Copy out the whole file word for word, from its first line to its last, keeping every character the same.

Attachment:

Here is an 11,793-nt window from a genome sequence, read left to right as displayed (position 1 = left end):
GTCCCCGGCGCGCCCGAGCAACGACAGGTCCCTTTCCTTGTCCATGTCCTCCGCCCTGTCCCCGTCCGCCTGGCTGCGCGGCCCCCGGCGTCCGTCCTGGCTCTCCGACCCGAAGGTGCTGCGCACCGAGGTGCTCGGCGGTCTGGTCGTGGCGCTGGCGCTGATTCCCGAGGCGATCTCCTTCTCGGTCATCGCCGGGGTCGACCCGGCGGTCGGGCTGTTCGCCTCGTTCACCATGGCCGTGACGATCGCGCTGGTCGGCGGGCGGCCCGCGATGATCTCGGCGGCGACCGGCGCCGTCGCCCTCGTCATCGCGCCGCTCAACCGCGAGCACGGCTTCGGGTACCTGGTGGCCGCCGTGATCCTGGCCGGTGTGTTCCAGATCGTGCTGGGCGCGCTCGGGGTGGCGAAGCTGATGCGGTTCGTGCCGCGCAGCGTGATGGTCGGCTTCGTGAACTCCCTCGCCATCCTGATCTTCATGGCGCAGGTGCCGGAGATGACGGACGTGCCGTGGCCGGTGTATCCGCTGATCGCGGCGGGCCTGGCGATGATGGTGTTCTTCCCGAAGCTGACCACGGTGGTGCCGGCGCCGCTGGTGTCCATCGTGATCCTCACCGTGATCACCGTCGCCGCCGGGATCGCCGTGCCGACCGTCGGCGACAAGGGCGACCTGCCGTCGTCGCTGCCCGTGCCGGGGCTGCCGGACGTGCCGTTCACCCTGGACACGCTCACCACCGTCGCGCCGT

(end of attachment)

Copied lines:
Here is an 11,793-nt window from a genome sequence, read left to right as displayed (position 1 = left end):
GTCCCCGGCGCGCCCGAGCAACGACAGGTCCCTTTCCTTGTCCATGTCCTCCGCCCTGTCCCCGTCCGCCTGGCTGCGCGGCCCCCGGCGTCCGTCCTGGCTCTCCGACCCGAAGGTGCTGCGCACCGAGGTGCTCGGCGGTCTGGTCGTGGCGCTGGCGCTGATTCCCGAGGCGATCTCCTTCTCGGTCATCGCCGGGGTCGACCCGGCGGTCGGGCTGTTCGCCTCGTTCACCATGGCCGTGACGATCGCGCTGGTCGGCGGGCGGCCCGCGATGATCTCGGCGGCGACCGGCGCCGTCGCCCTCGTCATCGCGCCGCTCAACCGCGAGCACGGCTTCGGGTACCTGGTGGCCGCCGTGATCCTGGCCGGTGTGTTCCAGATCGTGCTGGGCGCGCTCGGGGTGGCGAAGCTGATGCGGTTCGTGCCGCGCAGCGTGATGGTCGGCTTCGTGAACTCCCTCGCCATCCTGATCTTCATGGCGCAGGTGCCGGAGATGACGGACGTGCCGTGGCCGGTGTATCCGCTGATCGCGGCGGGCCTGGCGATGATGGTGTTCTTCCCGAAGCTGACCACGGTGGTGCCGGCGCCGCTGGTGTCCATCGTGATCCTCACCGTGATCACCGTCGCCGCCGGGATCGCCGTGCCGACCGTCGGCGACAAGGGCGACCTGCCGTCGTCGCTGCCCGTGCCGGGGCTGCCGGACGTGCCGTTCACCCTGGACACGCTCACCACCGTCGCGCCGT